A stunning new video shows the giant ice sheet that molded the Scottish landscape during the last ice age, and it looks like something out of Game of Thrones.
The film recreates how the 0.6-mile-thick (1 kilometer) glacier would have looked atop the modern-day city of Dundee. The glacier looms over the city like the Game of Thrones series' immense ice Wall towers over the stronghold Castle Black.
Kieran Duncan, a lecturer in communication design at the University of Dundee in Scotland, created the video with Max Van Wyk de Vries, a glaciologist at the University of Minnesota.
They included the 571-foot-tall (174 meters) Dundee Law hill, a local Dundee landmark about as tall as the Washington Monument (555 feet, or 169 m tall), to illustrate the glacier's size.
"Part of the film shows what a 1 km ice sheet would have looked like on top of the [Dundee] Law, and I remember my mind being blown when Max first told me about that," Duncan said in a statement.
"You hear numbers like that, but it's only when you see what that would have looked like in relation to something like the Law, which towers above the city, that you really start to conceive of just how massive this glacier was."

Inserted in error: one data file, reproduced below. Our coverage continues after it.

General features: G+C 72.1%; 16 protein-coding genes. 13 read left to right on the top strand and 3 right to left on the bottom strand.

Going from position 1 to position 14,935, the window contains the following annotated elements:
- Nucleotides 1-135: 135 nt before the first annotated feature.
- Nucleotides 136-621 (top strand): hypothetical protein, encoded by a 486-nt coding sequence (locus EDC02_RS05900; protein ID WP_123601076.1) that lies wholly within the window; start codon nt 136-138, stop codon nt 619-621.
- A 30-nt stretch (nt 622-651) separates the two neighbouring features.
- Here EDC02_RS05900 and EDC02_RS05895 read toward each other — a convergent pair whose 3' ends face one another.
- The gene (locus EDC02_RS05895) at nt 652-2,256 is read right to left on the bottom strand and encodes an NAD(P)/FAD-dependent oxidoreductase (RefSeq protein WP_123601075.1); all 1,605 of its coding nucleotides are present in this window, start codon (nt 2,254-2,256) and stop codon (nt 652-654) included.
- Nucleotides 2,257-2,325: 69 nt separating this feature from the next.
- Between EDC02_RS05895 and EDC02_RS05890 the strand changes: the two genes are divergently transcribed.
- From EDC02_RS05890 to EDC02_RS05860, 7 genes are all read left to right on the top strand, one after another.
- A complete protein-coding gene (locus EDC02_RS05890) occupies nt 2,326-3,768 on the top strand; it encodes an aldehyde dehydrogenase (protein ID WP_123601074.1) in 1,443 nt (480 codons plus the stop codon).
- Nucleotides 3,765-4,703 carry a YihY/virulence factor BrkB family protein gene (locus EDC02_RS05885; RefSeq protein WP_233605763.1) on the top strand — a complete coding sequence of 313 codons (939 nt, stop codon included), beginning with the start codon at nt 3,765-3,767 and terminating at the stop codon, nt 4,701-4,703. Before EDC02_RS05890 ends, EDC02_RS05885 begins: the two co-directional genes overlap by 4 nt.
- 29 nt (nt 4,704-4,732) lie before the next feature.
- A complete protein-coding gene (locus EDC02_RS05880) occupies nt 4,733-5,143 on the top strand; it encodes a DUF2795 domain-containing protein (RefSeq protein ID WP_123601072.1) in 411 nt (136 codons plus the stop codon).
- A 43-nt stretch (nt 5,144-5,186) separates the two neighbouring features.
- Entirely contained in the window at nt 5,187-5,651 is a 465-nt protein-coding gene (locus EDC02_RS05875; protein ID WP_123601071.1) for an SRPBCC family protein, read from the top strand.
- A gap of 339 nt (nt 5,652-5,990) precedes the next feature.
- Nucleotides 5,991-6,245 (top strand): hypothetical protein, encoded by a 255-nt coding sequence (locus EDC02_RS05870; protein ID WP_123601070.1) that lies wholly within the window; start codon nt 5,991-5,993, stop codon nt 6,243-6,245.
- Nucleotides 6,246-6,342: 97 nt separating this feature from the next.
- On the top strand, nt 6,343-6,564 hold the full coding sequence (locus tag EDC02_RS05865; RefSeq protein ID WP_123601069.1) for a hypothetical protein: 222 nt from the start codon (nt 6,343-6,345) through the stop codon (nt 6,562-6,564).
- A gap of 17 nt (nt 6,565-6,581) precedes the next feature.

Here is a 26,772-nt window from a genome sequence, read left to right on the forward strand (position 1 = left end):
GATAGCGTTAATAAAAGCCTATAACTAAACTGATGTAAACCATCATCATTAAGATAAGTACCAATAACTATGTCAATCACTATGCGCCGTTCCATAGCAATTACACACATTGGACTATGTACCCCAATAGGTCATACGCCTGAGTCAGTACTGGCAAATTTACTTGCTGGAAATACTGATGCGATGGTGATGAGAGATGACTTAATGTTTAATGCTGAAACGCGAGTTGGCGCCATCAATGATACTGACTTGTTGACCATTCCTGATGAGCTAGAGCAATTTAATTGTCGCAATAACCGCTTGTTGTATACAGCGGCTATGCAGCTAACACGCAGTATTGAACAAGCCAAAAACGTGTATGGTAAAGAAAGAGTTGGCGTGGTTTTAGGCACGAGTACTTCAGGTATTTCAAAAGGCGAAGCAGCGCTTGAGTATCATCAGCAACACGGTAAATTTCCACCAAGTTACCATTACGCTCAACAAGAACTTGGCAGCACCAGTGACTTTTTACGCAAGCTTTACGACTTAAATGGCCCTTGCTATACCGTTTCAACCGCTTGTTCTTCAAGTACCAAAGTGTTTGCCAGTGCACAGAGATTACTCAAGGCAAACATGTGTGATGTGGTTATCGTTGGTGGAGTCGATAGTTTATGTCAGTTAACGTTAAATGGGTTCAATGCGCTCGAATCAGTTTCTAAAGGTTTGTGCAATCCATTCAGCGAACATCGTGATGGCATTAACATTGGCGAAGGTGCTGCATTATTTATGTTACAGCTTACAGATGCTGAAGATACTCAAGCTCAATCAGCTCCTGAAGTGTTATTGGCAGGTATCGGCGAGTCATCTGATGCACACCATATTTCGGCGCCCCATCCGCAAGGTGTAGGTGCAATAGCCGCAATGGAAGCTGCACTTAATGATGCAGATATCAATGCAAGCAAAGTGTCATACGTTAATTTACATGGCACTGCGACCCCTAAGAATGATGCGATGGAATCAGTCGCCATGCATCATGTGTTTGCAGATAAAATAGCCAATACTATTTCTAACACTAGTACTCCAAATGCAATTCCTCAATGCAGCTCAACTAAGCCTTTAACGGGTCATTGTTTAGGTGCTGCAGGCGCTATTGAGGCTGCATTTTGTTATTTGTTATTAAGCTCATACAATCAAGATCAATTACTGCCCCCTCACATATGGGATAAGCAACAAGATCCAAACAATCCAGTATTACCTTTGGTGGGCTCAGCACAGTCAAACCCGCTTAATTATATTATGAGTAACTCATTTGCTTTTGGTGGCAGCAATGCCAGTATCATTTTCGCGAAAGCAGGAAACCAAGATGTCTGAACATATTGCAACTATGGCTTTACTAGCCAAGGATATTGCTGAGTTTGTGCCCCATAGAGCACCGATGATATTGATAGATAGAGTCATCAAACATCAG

Glaciers covered Dundee and most of the British Isles 20,000 years ago, toward the end of the last ice age (about 2.6 million to 11,700 years ago). As Earth warmed up again about 15,000 years ago, the glaciers retreated and carved out features in the landscape, such as the Dundee Law, according to the statement.
Van Wyk de Vries decided to find out more about Scotland's past when he visited his girlfriend in Dundee last March and was unable to travel back home to the U.S. due to a COVID-19 lockdown. The couple began exploring Dundee and the surrounding area for exercise.
Above: An extract from the video comparing the height of the glacier to modern-day Dundee.
"That got me thinking about these lovely landscapes and how they were formed by the flowing ice," Van Wyk de Vries said.
To find details about the glacier, he scanned scientific papers, local data, and ice models. He also looked at satellite images of modern-day glaciers in Greenland.
Van Wyk de Vries then received public engagement funding from the British Society for Geomorphology and teamed up with Duncan to visualize his work.
The 3-minute film uses animated visualization techniques, filmed footage, and time-lapse video to bring the ancient glacier to life over Dundee.
It was released on YouTube on Sept. 6 and is a part of the "Time and Tide" exhibition at The McManus: Dundee's Art Gallery and Museum until Oct. 3.